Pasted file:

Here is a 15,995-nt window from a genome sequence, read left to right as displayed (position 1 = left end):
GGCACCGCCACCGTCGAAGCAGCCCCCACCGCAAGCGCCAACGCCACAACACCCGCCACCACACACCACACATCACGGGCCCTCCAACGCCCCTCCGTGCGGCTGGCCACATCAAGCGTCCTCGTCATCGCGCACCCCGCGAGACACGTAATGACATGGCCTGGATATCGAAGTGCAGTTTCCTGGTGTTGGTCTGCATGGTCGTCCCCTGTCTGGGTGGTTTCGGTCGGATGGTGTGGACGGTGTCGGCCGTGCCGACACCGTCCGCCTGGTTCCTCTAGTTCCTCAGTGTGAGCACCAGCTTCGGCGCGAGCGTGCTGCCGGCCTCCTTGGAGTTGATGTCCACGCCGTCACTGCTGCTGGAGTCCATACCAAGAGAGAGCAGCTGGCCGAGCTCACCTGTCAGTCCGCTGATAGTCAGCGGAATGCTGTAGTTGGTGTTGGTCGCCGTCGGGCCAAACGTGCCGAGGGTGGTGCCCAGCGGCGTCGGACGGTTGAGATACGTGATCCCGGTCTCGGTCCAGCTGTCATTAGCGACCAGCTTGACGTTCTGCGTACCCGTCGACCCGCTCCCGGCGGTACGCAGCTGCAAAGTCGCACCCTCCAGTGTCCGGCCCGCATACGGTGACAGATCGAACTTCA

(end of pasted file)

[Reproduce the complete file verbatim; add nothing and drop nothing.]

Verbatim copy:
Here is a 15,995-nt window from a genome sequence, read left to right as displayed (position 1 = left end):
GGCACCGCCACCGTCGAAGCAGCCCCCACCGCAAGCGCCAACGCCACAACACCCGCCACCACACACCACACATCACGGGCCCTCCAACGCCCCTCCGTGCGGCTGGCCACATCAAGCGTCCTCGTCATCGCGCACCCCGCGAGACACGTAATGACATGGCCTGGATATCGAAGTGCAGTTTCCTGGTGTTGGTCTGCATGGTCGTCCCCTGTCTGGGTGGTTTCGGTCGGATGGTGTGGACGGTGTCGGCCGTGCCGACACCGTCCGCCTGGTTCCTCTAGTTCCTCAGTGTGAGCACCAGCTTCGGCGCGAGCGTGCTGCCGGCCTCCTTGGAGTTGATGTCCACGCCGTCACTGCTGCTGGAGTCCATACCAAGAGAGAGCAGCTGGCCGAGCTCACCTGTCAGTCCGCTGATAGTCAGCGGAATGCTGTAGTTGGTGTTGGTCGCCGTCGGGCCAAACGTGCCGAGGGTGGTGCCCAGCGGCGTCGGACGGTTGAGATACGTGATCCCGGTCTCGGTCCAGCTGTCATTAGCGACCAGCTTGACGTTCTGCGTACCCGTCGACCCGCTCCCGGCGGTACGCAGCTGCAAAGTCGCACCCTCCAGTGTCCGGCCCGCATACGGTGACAGATCGAACTTCA